Pervasive Developmental Disorder (Not Otherwise Specified) is a lifelong developmental disability that affects the way a person communicates and relates to people around them.
Children and adults with PDD (NOS) find it hard to relate to others in a meaningful way. Their ability to develop friendships is impaired, as is their capacity to understand other people’s feelings.
Like others on the autism spectrum, people with PDD (NOS) have difficulties with social interactions, social communications and imagination – sometimes known as the triad of impairments.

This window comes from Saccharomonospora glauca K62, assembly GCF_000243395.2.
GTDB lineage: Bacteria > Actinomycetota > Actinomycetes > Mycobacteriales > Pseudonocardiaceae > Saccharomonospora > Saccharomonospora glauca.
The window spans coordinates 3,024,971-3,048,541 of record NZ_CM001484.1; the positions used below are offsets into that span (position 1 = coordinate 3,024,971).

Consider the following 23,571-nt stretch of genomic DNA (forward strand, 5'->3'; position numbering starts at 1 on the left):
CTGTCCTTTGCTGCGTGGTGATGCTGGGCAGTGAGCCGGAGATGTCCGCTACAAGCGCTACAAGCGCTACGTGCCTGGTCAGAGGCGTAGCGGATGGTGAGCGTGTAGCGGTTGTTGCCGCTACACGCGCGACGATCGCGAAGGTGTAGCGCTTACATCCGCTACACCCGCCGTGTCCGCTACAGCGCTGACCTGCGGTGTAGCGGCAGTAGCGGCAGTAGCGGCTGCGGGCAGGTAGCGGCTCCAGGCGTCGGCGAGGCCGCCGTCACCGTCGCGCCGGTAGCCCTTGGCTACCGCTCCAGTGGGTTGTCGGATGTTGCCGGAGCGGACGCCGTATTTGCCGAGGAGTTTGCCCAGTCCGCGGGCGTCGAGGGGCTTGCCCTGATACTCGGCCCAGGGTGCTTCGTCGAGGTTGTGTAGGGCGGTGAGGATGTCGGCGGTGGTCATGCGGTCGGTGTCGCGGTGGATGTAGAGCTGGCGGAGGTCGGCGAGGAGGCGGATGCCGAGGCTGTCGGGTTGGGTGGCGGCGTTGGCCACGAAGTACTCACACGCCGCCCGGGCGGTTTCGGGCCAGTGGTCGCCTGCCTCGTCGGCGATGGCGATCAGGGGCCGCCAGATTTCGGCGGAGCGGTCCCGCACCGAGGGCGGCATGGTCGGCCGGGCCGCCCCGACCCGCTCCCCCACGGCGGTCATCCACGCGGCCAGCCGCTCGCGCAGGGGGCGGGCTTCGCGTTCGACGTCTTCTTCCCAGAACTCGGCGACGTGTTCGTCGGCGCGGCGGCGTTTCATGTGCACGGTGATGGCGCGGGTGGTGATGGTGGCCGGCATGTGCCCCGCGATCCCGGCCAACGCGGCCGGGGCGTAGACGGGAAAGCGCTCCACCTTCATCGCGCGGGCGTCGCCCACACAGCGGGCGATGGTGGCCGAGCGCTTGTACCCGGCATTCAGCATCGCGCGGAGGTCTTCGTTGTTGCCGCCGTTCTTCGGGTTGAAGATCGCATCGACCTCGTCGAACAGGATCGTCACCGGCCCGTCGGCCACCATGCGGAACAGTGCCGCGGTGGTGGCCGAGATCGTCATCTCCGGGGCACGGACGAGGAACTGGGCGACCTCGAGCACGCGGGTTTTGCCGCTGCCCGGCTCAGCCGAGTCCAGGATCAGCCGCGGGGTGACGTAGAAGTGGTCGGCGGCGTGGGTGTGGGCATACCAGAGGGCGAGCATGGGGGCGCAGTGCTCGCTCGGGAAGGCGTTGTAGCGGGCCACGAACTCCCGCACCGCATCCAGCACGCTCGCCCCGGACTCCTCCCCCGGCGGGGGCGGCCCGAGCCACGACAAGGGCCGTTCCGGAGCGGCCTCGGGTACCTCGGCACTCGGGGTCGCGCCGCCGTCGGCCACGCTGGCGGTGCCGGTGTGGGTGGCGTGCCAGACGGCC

Sometimes people with PDD (NOS) behave oddly. For example they may flap their hands or repeat words over and over again. They may also develop obsessional interests.
Some people with PDD (NOS) have significant co-morbidities, such as a learning disability or epilepsy.
There is no cure for PDD (NOS) but there are some treatments and therapies (interventions) which can help solve some of the problems faced by people with PDD (NOS) and their families.
The fifth edition of the Diagnostic and Statistical Manual of Mental Disorders due for publication in May 2013 will eliminate pervasive developmental disorder (not otherwise specified) as a formal diagnosis by dissolving it and other subtypes of autism into one diagnosis called autism spectrum disorder. According to the American Psychiatric Association, this represents an effort to more accurately diagnose all individuals showing the signs of autism.
Last Updated : 08/02/2013 Back to Top